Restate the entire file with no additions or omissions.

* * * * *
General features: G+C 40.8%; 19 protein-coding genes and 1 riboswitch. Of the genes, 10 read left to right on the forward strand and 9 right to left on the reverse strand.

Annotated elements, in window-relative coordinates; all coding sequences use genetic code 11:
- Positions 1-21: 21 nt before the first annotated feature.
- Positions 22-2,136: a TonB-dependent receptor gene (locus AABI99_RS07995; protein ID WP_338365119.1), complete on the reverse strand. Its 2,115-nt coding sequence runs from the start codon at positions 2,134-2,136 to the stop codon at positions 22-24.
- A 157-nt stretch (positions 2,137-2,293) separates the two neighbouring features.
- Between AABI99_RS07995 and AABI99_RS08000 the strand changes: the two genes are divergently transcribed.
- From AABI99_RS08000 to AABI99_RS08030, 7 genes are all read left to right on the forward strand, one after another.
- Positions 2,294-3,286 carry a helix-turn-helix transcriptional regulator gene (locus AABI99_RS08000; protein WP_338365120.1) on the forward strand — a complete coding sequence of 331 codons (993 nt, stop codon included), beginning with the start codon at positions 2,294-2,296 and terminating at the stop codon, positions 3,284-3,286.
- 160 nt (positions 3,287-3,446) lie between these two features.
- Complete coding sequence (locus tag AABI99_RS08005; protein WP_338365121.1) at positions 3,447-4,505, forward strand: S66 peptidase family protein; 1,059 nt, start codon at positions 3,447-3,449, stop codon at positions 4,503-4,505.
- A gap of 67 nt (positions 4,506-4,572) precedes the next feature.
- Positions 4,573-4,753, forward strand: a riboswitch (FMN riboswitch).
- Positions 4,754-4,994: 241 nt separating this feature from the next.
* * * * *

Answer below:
General features: G+C 40.8%; 19 protein-coding genes and 1 riboswitch. Of the genes, 10 read left to right on the forward strand and 9 right to left on the reverse strand.

Annotated elements, in window-relative coordinates; all coding sequences use genetic code 11:
- Positions 1-21: 21 nt before the first annotated feature.
- Positions 22-2,136: a TonB-dependent receptor gene (locus AABI99_RS07995; protein ID WP_338365119.1), complete on the reverse strand. Its 2,115-nt coding sequence runs from the start codon at positions 2,134-2,136 to the stop codon at positions 22-24.
- A 157-nt stretch (positions 2,137-2,293) separates the two neighbouring features.
- Between AABI99_RS07995 and AABI99_RS08000 the strand changes: the two genes are divergently transcribed.
- From AABI99_RS08000 to AABI99_RS08030, 7 genes are all read left to right on the forward strand, one after another.
- Positions 2,294-3,286 carry a helix-turn-helix transcriptional regulator gene (locus AABI99_RS08000; protein WP_338365120.1) on the forward strand — a complete coding sequence of 331 codons (993 nt, stop codon included), beginning with the start codon at positions 2,294-2,296 and terminating at the stop codon, positions 3,284-3,286.
- 160 nt (positions 3,287-3,446) lie between these two features.
- Complete coding sequence (locus tag AABI99_RS08005; protein WP_338365121.1) at positions 3,447-4,505, forward strand: S66 peptidase family protein; 1,059 nt, start codon at positions 3,447-3,449, stop codon at positions 4,503-4,505.
- A gap of 67 nt (positions 4,506-4,572) precedes the next feature.
- Positions 4,573-4,753, forward strand: a riboswitch (FMN riboswitch).
- Positions 4,754-4,994: 241 nt separating this feature from the next.